We want to increase funding and awareness for mental health globally, and consider how we can engage leaders.
We are also aiming to expand our experience of what mental health and psychosocial support means, in terms of the best practices to support individuals and communities. We know that less than 1% of development assistance for health is spent on mental health, for example.
We have already partnered with United for Global Mental Health and the World Health Organization to do work in this area. We are also currently working in India, Brazil, Peru, the Netherlands and other countries, and we aim to have at least one investment in mental health and psychosocial support.
Our project Urban 95 invites planners to look at urban planning from a child’s perspective. We must consider environmental factors that can impact mental health, such as access to public spaces, air pollution etc. We need to think more about cities, and how these cities play a part in parent and caregiver mental health. We’re inviting leaders to look at their city and experience it from the perspective of a three year old. What more can we be doing? Most of the time we think about mental health relating to social protection, health etc., but in terms of the ecological framework, how cities are built is also crucial.
What opportunities do you see within the GFF for increasing funding and access to mental health services?
It’s important to consider the COVID-19 impact and recovery. We’ve seen how the pandemic has threatened to turn back progress, and seen disruption in services of around 25% in interventions such as vaccinations, access to services and support during childbirth. There is a secondary health crisis with gender based violence, job loss etc. The impact on mental health and psychosocial wellbeing is hugely significant.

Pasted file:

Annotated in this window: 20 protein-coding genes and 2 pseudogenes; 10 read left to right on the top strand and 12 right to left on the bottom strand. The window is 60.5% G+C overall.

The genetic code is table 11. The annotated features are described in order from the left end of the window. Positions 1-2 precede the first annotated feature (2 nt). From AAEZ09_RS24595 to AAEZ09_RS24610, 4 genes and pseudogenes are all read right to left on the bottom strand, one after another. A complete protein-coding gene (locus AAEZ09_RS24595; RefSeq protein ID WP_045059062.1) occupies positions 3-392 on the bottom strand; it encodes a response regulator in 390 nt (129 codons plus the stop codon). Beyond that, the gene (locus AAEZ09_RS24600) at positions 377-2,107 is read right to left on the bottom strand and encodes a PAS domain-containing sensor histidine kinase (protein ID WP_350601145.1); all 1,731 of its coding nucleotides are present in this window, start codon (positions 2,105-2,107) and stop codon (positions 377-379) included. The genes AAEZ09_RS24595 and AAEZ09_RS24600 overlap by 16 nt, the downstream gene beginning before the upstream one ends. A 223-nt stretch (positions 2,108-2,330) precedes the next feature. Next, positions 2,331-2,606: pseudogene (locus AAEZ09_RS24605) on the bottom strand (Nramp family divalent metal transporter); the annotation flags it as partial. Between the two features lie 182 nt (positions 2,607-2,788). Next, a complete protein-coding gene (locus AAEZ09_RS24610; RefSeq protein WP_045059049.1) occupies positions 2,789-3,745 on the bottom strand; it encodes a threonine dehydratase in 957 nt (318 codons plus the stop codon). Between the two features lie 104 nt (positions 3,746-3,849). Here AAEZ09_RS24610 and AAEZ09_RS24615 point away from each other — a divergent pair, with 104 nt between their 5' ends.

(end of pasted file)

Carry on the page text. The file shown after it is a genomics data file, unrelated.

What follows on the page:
Our strategy for the next 5 years includes ensuring access to services, and securing funding for mental health that are crucial for women and children’s mental health. We need to scale up the inclusion of mental health in primary health care settings.
Ensuring commitment and conversation at country level is also important, particularly in terms of dialogue. We are trying to expand the number of stakeholders involved in these, and improve the diversity of those involved in these conversations. We are considering possible connections and networks of those who weren’t previously involved. This can help some of the campaigning of positioning of mental health as a prerequisite to health.
We want to reimagine delivery of services, and processes around decision making. We are looking at the rate of depression in maternal and childhood mental health, with a focus on prevention and intervention, and seeking to gather more evidence to make the investment case on this.
We want to develop a practice note with the country level teams and country counterparts to show how to operationalise these things and push the agenda further.
What is the most pressing issue with child mental health at the moment? How has this changed with the COVID-19 pandemic?
As we’ve been talking about, how children exist in the context of their carers is hugely important. Carers are under huge stress with this pandemic - with job losses, uncertainty and home schooling.